I was inspired by Paul Ruhlman’s video to make this rustic chair, though mine has a couple unique twists. This was a fun project and has a lot in common with traditional windsor chair making. the chair is ample in proportions, about 20-21″ wide. It now sits in my office at work next to my desk where visitors use it, and it makes a great conversation starter.
The chair is made from saplings, ash and maple (mostly red maple). The arms are walnut, and the seat is woven from simulated rush (twisted kraft paper).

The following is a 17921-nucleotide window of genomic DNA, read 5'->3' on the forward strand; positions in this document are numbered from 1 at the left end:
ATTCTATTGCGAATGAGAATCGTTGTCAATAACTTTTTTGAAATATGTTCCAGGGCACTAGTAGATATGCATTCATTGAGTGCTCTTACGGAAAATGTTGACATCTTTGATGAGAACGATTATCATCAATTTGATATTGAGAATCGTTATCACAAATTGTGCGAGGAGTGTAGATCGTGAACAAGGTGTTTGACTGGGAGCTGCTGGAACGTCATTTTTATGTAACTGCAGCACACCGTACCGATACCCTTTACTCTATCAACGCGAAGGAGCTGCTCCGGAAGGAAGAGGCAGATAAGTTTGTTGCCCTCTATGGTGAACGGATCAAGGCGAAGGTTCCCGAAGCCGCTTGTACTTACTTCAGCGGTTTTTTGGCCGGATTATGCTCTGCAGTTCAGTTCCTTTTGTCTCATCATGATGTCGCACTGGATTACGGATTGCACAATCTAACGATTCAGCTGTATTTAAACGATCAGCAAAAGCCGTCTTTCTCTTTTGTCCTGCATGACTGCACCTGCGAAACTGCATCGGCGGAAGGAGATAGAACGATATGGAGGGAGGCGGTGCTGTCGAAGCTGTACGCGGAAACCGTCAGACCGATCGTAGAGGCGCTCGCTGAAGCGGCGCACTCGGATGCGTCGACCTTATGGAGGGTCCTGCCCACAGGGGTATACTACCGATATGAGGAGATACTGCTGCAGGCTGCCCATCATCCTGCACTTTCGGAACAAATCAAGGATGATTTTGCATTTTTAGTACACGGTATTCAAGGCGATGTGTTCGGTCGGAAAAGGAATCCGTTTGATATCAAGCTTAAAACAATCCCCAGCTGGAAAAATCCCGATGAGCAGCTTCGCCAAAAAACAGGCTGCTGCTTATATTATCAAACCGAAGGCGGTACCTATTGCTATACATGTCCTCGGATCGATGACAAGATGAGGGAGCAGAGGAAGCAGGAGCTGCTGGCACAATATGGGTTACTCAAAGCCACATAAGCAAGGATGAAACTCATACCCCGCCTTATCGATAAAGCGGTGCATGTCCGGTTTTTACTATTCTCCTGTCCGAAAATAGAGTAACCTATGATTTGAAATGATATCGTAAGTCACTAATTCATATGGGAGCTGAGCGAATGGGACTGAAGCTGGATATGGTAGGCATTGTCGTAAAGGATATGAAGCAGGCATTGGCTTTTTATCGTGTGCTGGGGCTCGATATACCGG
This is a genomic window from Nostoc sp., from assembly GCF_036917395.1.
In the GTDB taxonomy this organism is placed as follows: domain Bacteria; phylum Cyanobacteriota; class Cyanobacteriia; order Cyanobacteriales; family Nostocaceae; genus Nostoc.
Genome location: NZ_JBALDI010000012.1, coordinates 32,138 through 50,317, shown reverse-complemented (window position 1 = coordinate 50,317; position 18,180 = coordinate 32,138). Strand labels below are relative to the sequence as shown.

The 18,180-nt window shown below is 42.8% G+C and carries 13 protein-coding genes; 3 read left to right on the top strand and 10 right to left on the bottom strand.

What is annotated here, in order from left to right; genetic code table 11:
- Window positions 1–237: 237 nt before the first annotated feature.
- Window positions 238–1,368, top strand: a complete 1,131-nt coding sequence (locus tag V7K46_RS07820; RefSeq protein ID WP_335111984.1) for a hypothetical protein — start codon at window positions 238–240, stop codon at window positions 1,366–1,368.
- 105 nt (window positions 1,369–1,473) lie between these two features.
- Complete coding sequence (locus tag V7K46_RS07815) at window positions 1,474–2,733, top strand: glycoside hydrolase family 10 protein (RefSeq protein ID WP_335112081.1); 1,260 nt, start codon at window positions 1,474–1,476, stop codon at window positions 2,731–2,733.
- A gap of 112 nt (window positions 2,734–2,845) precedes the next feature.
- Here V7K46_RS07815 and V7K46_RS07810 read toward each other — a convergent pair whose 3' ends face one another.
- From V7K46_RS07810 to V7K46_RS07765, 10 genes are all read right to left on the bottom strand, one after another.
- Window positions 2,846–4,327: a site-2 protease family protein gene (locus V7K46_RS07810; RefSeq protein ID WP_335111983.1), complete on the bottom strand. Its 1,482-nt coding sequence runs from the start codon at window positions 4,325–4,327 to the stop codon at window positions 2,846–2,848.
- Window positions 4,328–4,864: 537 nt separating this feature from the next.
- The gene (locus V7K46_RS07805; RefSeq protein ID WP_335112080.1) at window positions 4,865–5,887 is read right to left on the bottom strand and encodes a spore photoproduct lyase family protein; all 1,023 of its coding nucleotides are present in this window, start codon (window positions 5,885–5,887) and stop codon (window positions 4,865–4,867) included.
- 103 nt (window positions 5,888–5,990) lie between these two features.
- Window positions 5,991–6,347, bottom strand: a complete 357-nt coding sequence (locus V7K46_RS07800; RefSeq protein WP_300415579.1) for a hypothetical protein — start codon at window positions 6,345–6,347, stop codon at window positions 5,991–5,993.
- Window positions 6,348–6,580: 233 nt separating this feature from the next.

The fit is less than precise in this chair. I used epoxy to be sure that any gaps and irregularities were filled and to allow myself plenty of open time.
The front legs are mortised through the arms, and then wedged with a contrasting walnut wedge.
I picked stretchers in part for interesting shapes that would still align well enough to form a decent tenon. 7/8" oak dowels were used for the seat rails for strength and straightness. They are completely covered by the rush but make for a more consistent seating and weaving platform.
All mortise-and tenon joints were pegged using bamboo skewers. The back legs, the back cross members, and the spindles were all eased into a better shape with steam bending.